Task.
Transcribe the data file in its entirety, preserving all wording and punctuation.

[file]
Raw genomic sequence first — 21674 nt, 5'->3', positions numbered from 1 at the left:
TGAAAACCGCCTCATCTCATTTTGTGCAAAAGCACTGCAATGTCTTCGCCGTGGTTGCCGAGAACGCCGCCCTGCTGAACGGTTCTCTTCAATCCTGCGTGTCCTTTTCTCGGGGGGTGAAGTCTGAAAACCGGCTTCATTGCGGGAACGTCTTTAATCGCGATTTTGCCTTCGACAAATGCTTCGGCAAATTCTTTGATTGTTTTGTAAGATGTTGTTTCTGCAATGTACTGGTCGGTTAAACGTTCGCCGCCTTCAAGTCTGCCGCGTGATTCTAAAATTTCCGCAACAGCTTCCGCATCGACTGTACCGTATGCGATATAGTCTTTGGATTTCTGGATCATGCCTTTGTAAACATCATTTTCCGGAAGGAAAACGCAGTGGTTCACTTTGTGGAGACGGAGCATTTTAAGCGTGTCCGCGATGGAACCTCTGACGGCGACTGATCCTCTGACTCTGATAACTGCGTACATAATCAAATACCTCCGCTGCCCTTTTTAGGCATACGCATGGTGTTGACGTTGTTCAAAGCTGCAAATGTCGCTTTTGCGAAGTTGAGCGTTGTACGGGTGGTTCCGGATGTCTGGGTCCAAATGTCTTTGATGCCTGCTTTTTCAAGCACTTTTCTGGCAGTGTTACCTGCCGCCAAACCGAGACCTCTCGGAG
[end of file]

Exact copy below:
Raw genomic sequence first — 21674 nt, 5'->3', positions numbered from 1 at the left:
TGAAAACCGCCTCATCTCATTTTGTGCAAAAGCACTGCAATGTCTTCGCCGTGGTTGCCGAGAACGCCGCCCTGCTGAACGGTTCTCTTCAATCCTGCGTGTCCTTTTCTCGGGGGGTGAAGTCTGAAAACCGGCTTCATTGCGGGAACGTCTTTAATCGCGATTTTGCCTTCGACAAATGCTTCGGCAAATTCTTTGATTGTTTTGTAAGATGTTGTTTCTGCAATGTACTGGTCGGTTAAACGTTCGCCGCCTTCAAGTCTGCCGCGTGATTCTAAAATTTCCGCAACAGCTTCCGCATCGACTGTACCGTATGCGATATAGTCTTTGGATTTCTGGATCATGCCTTTGTAAACATCATTTTCCGGAAGGAAAACGCAGTGGTTCACTTTGTGGAGACGGAGCATTTTAAGCGTGTCCGCGATGGAACCTCTGACGGCGACTGATCCTCTGACTCTGATAACTGCGTACATAATCAAATACCTCCGCTGCCCTTTTTAGGCATACGCATGGTGTTGACGTTGTTCAAAGCTGCAAATGTCGCTTTTGCGAAGTTGAGCGTTGTACGGGTGGTTCCGGATGTCTGGGTCCAAATGTCTTTGATGCCTGCTTTTTCAAGCACTTTTCTGGCAGTGTTACCTGCCGCCAAACCGAGACCTCTCGGAG